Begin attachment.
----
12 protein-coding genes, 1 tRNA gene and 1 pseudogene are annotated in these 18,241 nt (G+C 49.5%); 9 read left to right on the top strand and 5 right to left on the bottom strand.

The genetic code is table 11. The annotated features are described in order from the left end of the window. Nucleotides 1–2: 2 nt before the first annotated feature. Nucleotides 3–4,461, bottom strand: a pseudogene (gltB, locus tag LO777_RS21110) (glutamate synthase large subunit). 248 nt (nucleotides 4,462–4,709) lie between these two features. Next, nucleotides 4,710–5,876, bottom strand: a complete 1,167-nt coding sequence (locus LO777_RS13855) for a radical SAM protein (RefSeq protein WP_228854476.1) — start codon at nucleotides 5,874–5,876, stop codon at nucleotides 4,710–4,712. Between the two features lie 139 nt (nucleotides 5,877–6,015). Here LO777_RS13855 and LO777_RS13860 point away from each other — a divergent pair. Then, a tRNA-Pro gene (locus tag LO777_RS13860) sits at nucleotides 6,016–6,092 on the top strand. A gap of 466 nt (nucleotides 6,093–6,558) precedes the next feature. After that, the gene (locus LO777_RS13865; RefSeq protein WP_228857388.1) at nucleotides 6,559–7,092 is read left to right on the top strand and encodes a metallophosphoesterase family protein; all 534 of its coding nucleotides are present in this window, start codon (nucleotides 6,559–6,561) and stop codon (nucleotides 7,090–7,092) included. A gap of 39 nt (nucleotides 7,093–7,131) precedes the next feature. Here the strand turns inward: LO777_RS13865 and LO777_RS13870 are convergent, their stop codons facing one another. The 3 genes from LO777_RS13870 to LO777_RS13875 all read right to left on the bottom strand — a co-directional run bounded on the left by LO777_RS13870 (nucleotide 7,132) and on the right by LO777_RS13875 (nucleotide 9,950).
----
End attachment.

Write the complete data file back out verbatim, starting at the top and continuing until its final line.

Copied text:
12 protein-coding genes, 1 tRNA gene and 1 pseudogene are annotated in these 18,241 nt (G+C 49.5%); 9 read left to right on the top strand and 5 right to left on the bottom strand.

The genetic code is table 11. The annotated features are described in order from the left end of the window. Nucleotides 1–2: 2 nt before the first annotated feature. Nucleotides 3–4,461, bottom strand: a pseudogene (gltB, locus tag LO777_RS21110) (glutamate synthase large subunit). 248 nt (nucleotides 4,462–4,709) lie between these two features. Next, nucleotides 4,710–5,876, bottom strand: a complete 1,167-nt coding sequence (locus LO777_RS13855) for a radical SAM protein (RefSeq protein WP_228854476.1) — start codon at nucleotides 5,874–5,876, stop codon at nucleotides 4,710–4,712. Between the two features lie 139 nt (nucleotides 5,877–6,015). Here LO777_RS13855 and LO777_RS13860 point away from each other — a divergent pair. Then, a tRNA-Pro gene (locus tag LO777_RS13860) sits at nucleotides 6,016–6,092 on the top strand. A gap of 466 nt (nucleotides 6,093–6,558) precedes the next feature. After that, the gene (locus LO777_RS13865; RefSeq protein WP_228857388.1) at nucleotides 6,559–7,092 is read left to right on the top strand and encodes a metallophosphoesterase family protein; all 534 of its coding nucleotides are present in this window, start codon (nucleotides 6,559–6,561) and stop codon (nucleotides 7,090–7,092) included. A gap of 39 nt (nucleotides 7,093–7,131) precedes the next feature. Here the strand turns inward: LO777_RS13865 and LO777_RS13870 are convergent, their stop codons facing one another. The 3 genes from LO777_RS13870 to LO777_RS13875 all read right to left on the bottom strand — a co-directional run bounded on the left by LO777_RS13870 (nucleotide 7,132) and on the right by LO777_RS13875 (nucleotide 9,950).